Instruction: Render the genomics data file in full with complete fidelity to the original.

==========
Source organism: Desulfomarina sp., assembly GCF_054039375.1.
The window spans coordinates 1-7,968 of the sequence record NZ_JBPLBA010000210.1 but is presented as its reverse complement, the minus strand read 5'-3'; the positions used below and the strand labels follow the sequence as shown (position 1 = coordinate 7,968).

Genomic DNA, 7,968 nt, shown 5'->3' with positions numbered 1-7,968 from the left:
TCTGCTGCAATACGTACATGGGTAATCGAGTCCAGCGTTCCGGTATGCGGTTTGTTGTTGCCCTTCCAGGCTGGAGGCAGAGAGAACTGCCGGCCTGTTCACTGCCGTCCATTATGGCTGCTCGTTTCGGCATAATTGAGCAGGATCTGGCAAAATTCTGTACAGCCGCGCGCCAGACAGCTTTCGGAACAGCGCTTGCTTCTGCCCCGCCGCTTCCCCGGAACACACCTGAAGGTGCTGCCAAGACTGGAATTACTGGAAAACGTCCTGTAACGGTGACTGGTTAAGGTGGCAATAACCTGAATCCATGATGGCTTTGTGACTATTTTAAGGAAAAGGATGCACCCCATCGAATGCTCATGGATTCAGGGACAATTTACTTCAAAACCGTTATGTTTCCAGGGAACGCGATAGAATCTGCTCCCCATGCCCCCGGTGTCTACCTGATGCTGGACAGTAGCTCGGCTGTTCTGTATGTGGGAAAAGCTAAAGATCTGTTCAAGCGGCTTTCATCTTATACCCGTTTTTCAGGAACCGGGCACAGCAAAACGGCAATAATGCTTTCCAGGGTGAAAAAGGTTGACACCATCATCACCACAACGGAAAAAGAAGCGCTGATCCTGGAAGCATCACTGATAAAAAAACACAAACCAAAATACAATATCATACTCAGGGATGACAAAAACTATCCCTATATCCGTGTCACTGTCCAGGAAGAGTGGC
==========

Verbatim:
Source organism: Desulfomarina sp., assembly GCF_054039375.1.
The window spans coordinates 1-7,968 of the sequence record NZ_JBPLBA010000210.1 but is presented as its reverse complement, the minus strand read 5'-3'; the positions used below and the strand labels follow the sequence as shown (position 1 = coordinate 7,968).

Genomic DNA, 7,968 nt, shown 5'->3' with positions numbered 1-7,968 from the left:
TCTGCTGCAATACGTACATGGGTAATCGAGTCCAGCGTTCCGGTATGCGGTTTGTTGTTGCCCTTCCAGGCTGGAGGCAGAGAGAACTGCCGGCCTGTTCACTGCCGTCCATTATGGCTGCTCGTTTCGGCATAATTGAGCAGGATCTGGCAAAATTCTGTACAGCCGCGCGCCAGACAGCTTTCGGAACAGCGCTTGCTTCTGCCCCGCCGCTTCCCCGGAACACACCTGAAGGTGCTGCCAAGACTGGAATTACTGGAAAACGTCCTGTAACGGTGACTGGTTAAGGTGGCAATAACCTGAATCCATGATGGCTTTGTGACTATTTTAAGGAAAAGGATGCACCCCATCGAATGCTCATGGATTCAGGGACAATTTACTTCAAAACCGTTATGTTTCCAGGGAACGCGATAGAATCTGCTCCCCATGCCCCCGGTGTCTACCTGATGCTGGACAGTAGCTCGGCTGTTCTGTATGTGGGAAAAGCTAAAGATCTGTTCAAGCGGCTTTCATCTTATACCCGTTTTTCAGGAACCGGGCACAGCAAAACGGCAATAATGCTTTCCAGGGTGAAAAAGGTTGACACCATCATCACCACAACGGAAAAAGAAGCGCTGATCCTGGAAGCATCACTGATAAAAAAACACAAACCAAAATACAATATCATACTCAGGGATGACAAAAACTATCCCTATATCCGTGTCACTGTCCAGGAAGAGTGGC